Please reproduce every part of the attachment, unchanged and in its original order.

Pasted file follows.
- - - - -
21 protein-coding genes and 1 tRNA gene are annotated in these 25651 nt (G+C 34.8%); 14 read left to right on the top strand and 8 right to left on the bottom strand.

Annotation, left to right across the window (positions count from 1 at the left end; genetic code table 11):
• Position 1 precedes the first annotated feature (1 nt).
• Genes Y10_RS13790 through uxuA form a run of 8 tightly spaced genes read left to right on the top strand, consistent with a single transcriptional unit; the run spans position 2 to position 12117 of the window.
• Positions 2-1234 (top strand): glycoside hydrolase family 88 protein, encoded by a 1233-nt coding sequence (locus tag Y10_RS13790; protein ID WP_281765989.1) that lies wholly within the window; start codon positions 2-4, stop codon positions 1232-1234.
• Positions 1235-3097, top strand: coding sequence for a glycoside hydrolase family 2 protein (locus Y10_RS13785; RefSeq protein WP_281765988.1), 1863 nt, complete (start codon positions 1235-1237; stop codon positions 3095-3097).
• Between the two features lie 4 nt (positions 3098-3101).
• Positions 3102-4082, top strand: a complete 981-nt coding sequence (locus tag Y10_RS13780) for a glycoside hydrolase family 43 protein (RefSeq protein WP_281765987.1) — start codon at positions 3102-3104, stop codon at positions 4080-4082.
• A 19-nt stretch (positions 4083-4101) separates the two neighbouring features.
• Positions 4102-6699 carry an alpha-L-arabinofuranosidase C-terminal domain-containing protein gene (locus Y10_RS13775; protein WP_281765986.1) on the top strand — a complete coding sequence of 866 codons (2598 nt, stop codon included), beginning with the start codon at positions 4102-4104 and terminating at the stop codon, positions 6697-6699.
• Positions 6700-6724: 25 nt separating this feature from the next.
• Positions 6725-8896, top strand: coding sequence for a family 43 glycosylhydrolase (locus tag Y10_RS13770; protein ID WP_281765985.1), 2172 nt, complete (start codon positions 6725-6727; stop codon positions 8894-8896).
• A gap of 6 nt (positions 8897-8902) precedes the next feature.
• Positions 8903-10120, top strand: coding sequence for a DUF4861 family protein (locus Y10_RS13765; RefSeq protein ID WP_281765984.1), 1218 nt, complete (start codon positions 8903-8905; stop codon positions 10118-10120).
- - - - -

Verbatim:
21 protein-coding genes and 1 tRNA gene are annotated in these 25651 nt (G+C 34.8%); 14 read left to right on the top strand and 8 right to left on the bottom strand.

Annotation, left to right across the window (positions count from 1 at the left end; genetic code table 11):
• Position 1 precedes the first annotated feature (1 nt).
• Genes Y10_RS13790 through uxuA form a run of 8 tightly spaced genes read left to right on the top strand, consistent with a single transcriptional unit; the run spans position 2 to position 12117 of the window.
• Positions 2-1234 (top strand): glycoside hydrolase family 88 protein, encoded by a 1233-nt coding sequence (locus tag Y10_RS13790; protein ID WP_281765989.1) that lies wholly within the window; start codon positions 2-4, stop codon positions 1232-1234.
• Positions 1235-3097, top strand: coding sequence for a glycoside hydrolase family 2 protein (locus Y10_RS13785; RefSeq protein WP_281765988.1), 1863 nt, complete (start codon positions 1235-1237; stop codon positions 3095-3097).
• Between the two features lie 4 nt (positions 3098-3101).
• Positions 3102-4082, top strand: a complete 981-nt coding sequence (locus tag Y10_RS13780) for a glycoside hydrolase family 43 protein (RefSeq protein WP_281765987.1) — start codon at positions 3102-3104, stop codon at positions 4080-4082.
• A 19-nt stretch (positions 4083-4101) separates the two neighbouring features.
• Positions 4102-6699 carry an alpha-L-arabinofuranosidase C-terminal domain-containing protein gene (locus Y10_RS13775; protein WP_281765986.1) on the top strand — a complete coding sequence of 866 codons (2598 nt, stop codon included), beginning with the start codon at positions 4102-4104 and terminating at the stop codon, positions 6697-6699.
• Positions 6700-6724: 25 nt separating this feature from the next.
• Positions 6725-8896, top strand: coding sequence for a family 43 glycosylhydrolase (locus tag Y10_RS13770; protein ID WP_281765985.1), 2172 nt, complete (start codon positions 6725-6727; stop codon positions 8894-8896).
• A gap of 6 nt (positions 8897-8902) precedes the next feature.
• Positions 8903-10120, top strand: coding sequence for a DUF4861 family protein (locus Y10_RS13765; RefSeq protein ID WP_281765984.1), 1218 nt, complete (start codon positions 8903-8905; stop codon positions 10118-10120).